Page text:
Another (failed) test of the Design Inference

In my observations that Intelligent Design is scientifically vacuous I have pointed out how ID proponents have failed to present any non-trivial Design Inference where the ID approach actually worked. However, history is full of false positives, even though ID proponents such as Dembski are adamant that false positives do not occur since this would render the filter useless. And for good reason because this would mean that ID’s design inference cannot compete with our ignorance.

The following design inference by Bateson shows that while the scientific knowledge at the time understandably may have caused him to make the suggestion inheritance somehow had to have a non-material cause (sounds familiar)?

In his book The Quest for Consciousness: A neurobiological approach, Christof Koch describes Bateson’s claim.

The central difficulty faced by researchers at the time was that they could not imagine the great specificity inherent in individual molecules. This is perhaps best expressed by William Bateson, one of England’s leading geneticists in the early part of the twentieth century. His 1916 review of The Mechanism of Mendelian Heredity, a book by the Nobel laureate Thomas Hunt Morgan and his collaborators, states:

The properties of living things are in some way attached to a material basis, perhaps in some special degree to nuclear chromatin; and yet it is inconceivable that particles of chromatin or of any other substance, however complex, can possess those powers which must be assigned to our factors or gens. The supposition that particles of chromatin, indistinguishable from each other and indeed almost homogeneous under any known test, can by their material nature confer all the properties of life surpasses the range of even the most convinced materialism.

What Bateson and others did not know at the time, given the technology available, was that chromatin (that is, the chromosomes) is only homogeneous statistically, being composed of roughly equal amounts of the four nucleic bases, and that the exact linear sequence of the nucleotides encodes the secrets of heredity. Geneticists underestimated the ability of these nucleotides to store prodigious amounts of information. They also underestimated the amazing specificity of protein molecules, which has resulted from the action of natural selection over a few billion years of evolution. These mistakes must not be repeated in the quest to understand the basis of consciousness.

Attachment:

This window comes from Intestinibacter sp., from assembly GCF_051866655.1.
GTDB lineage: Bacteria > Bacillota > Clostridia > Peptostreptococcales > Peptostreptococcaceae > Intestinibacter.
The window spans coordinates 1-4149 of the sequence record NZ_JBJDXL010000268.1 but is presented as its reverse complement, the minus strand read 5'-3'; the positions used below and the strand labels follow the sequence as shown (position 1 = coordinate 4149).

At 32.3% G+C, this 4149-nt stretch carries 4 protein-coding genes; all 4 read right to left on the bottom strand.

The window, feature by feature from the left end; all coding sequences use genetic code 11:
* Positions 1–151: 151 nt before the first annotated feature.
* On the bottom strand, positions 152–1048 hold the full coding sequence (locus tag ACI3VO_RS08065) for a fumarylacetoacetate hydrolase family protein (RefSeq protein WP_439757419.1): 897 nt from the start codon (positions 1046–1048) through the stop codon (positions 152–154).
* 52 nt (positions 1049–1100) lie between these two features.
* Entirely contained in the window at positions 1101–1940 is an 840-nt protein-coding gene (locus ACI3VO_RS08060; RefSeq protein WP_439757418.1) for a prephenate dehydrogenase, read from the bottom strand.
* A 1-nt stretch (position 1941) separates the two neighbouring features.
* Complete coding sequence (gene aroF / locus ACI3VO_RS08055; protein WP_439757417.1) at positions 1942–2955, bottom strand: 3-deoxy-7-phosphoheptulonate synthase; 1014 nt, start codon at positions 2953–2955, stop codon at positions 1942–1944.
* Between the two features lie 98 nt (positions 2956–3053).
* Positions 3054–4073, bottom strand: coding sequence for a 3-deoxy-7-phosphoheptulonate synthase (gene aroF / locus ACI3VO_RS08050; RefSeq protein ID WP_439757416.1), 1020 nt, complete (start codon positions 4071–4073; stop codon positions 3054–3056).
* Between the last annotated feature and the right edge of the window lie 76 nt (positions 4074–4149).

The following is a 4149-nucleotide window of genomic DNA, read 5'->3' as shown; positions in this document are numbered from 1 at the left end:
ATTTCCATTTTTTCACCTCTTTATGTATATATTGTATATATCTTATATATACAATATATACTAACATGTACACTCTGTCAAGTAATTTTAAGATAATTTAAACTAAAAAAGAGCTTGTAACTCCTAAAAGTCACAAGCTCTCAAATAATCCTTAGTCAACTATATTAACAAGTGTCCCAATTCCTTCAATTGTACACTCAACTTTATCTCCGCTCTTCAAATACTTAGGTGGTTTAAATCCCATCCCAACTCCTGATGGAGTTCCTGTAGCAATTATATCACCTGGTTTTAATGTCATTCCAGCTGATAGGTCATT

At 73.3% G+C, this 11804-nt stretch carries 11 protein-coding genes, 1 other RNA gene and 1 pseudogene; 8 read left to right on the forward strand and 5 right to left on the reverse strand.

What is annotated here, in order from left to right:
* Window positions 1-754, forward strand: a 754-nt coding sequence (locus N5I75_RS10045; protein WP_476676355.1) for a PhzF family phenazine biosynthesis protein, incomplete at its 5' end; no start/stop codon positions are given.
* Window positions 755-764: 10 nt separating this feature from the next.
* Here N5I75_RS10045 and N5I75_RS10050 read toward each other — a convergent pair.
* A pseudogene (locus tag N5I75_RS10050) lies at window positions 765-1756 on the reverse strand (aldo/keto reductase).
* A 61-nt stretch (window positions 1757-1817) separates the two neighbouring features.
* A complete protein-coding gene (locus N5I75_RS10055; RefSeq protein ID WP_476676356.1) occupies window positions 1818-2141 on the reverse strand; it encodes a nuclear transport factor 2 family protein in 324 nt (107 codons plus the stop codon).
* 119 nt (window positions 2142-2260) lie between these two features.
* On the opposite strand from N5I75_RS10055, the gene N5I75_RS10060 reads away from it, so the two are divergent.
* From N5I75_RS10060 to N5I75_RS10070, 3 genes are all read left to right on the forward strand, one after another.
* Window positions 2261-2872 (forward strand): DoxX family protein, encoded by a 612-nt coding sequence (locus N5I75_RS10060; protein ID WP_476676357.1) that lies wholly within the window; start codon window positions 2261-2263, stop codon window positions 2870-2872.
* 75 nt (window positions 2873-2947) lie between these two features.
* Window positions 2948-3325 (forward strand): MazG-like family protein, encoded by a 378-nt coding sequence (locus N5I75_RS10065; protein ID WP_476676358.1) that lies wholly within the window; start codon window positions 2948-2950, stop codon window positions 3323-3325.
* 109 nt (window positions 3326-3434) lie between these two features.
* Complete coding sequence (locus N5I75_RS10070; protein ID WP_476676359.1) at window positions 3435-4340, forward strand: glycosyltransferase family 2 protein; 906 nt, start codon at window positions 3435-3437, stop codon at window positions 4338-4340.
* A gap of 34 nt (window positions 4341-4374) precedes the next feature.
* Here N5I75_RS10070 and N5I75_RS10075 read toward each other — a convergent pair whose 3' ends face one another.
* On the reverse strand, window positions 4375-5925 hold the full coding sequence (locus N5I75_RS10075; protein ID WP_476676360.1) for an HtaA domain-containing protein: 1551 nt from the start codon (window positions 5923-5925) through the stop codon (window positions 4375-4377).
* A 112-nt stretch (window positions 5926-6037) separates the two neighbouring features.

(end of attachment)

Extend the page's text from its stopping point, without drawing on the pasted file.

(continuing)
Robert H. Haynes writes in “Heritable Variation and Mutagenesis at Early International Congresses of Genetics” in Genetics, Vol. 148, 1419-1431, April 1998,

In his inaugural lecture as Professor he reveals (to the reader today) how badly off course he was in his conception of the purely functional, immaterial nature of hereditary determinants as the “power or faculty to produce the ferment or the objective substance.”

ID proponents may deny that Bateson’s claim was a valid design inference, even though it was based on complexity (lack of our understanding) and specification (inheritance). Perhaps they may argue that Bateson’s claim about the non-material is still valid, as we have seen ID proponents such as Wells argue that

To a very limited extent, it also contains information about the order in which those proteins should be produced-assembly instructions. But it does not contain the basic floor plan. The floor plan and many of the assembly instructions reside elsewhere (nobody yet knows where). Since development of the embryo is not programmed by the DNA, the Darwinian view of evolution as the differential survival of DNA mutations misses the point.”

Darwinism:Why I went for a second PhD, Jonathan Wells in a letter to Rev. Sun Myung Moon’s Unification Church.